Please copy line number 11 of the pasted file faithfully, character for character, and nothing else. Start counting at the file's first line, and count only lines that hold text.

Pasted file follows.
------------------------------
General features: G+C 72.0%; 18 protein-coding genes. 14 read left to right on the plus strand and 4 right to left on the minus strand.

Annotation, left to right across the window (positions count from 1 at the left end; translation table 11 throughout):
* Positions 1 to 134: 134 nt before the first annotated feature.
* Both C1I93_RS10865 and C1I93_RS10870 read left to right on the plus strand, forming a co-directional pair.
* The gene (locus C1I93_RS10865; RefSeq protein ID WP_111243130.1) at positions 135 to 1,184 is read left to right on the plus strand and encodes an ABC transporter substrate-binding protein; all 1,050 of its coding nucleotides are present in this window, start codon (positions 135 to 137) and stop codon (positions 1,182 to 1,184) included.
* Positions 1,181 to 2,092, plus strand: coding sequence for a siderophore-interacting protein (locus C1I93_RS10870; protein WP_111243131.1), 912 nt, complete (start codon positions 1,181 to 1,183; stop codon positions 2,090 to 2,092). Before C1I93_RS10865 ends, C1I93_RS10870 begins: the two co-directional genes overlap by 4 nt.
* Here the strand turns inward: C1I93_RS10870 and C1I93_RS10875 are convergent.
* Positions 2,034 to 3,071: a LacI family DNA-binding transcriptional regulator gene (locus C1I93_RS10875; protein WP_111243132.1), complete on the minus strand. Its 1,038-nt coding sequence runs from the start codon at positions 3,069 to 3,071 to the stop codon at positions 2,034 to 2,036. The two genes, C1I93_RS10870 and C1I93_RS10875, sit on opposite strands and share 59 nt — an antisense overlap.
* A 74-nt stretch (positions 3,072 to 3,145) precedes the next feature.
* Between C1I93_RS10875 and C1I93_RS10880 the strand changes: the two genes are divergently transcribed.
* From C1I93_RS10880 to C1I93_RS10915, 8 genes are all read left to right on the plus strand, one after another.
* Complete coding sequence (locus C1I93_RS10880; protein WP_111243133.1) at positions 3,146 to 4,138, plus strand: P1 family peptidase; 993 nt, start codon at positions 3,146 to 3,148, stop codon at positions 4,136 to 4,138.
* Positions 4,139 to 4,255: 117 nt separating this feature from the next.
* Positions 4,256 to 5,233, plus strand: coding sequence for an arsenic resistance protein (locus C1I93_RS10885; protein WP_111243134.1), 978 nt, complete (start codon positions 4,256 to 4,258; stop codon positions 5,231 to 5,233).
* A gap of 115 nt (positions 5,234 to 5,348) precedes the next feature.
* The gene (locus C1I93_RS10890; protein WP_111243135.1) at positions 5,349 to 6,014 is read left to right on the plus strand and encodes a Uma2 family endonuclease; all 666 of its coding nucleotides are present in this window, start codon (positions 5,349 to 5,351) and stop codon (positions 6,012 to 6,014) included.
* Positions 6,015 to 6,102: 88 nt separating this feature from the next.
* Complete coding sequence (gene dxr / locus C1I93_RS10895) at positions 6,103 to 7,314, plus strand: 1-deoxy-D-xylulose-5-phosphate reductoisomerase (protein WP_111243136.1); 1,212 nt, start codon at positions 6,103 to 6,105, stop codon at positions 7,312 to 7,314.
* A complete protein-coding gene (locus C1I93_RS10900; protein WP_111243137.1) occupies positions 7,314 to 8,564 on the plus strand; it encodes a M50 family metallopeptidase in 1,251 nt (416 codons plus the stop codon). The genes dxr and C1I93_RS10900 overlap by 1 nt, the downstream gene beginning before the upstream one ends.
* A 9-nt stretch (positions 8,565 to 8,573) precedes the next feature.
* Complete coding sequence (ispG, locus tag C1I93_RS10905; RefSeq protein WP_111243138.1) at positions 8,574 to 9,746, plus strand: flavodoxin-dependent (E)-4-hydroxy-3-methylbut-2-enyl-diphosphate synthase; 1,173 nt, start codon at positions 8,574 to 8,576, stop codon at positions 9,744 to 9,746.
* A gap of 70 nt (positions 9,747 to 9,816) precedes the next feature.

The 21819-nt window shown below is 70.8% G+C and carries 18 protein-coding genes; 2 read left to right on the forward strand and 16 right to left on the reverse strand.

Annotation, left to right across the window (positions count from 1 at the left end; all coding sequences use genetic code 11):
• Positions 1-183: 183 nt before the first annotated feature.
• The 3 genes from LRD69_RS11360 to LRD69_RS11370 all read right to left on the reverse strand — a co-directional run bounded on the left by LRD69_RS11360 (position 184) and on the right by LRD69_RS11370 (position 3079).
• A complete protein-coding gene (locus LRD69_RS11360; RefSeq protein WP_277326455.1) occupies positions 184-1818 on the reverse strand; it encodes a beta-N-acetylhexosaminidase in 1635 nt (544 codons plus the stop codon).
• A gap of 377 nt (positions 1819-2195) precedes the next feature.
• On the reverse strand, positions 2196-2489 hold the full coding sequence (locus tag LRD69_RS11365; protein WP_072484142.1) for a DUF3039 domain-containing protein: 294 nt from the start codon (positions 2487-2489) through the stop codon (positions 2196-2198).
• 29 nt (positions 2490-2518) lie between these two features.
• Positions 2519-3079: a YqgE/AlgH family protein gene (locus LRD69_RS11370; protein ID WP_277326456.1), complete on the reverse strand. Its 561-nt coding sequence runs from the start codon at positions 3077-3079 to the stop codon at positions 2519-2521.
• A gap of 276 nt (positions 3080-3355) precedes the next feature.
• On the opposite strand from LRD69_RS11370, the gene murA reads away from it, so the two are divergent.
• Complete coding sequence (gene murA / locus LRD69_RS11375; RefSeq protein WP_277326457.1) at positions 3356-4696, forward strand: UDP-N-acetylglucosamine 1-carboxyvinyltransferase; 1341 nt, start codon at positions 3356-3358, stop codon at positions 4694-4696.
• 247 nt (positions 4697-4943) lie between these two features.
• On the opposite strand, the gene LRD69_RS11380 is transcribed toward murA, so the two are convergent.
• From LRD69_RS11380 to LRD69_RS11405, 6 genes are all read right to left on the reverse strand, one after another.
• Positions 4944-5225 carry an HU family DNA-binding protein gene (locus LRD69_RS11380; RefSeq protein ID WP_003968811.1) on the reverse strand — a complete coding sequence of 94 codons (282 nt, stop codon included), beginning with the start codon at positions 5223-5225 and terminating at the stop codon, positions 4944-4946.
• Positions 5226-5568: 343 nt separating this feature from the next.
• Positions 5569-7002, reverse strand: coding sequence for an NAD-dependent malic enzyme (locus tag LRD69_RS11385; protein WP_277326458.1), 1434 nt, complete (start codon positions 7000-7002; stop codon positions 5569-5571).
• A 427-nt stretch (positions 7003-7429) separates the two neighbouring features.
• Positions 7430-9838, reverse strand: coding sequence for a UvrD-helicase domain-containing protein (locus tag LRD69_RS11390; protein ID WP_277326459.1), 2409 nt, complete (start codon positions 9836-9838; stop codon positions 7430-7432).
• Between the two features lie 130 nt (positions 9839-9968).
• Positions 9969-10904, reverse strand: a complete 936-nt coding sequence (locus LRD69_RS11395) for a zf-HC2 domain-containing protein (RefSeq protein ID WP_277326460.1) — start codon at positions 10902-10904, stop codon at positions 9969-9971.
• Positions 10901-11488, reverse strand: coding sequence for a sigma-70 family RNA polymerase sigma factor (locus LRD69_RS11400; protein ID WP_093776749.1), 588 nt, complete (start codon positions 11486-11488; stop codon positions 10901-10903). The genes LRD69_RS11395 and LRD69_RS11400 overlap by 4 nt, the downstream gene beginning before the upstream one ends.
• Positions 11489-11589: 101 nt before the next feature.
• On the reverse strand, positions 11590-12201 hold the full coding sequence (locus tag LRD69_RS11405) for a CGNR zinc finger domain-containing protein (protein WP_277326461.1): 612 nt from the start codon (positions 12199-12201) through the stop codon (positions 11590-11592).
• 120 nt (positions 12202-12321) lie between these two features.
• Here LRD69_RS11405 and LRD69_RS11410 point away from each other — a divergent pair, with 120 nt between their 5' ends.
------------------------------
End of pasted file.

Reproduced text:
* From C1I93_RS10880 to C1I93_RS10915, 8 genes are all read left to right on the plus strand, one after another.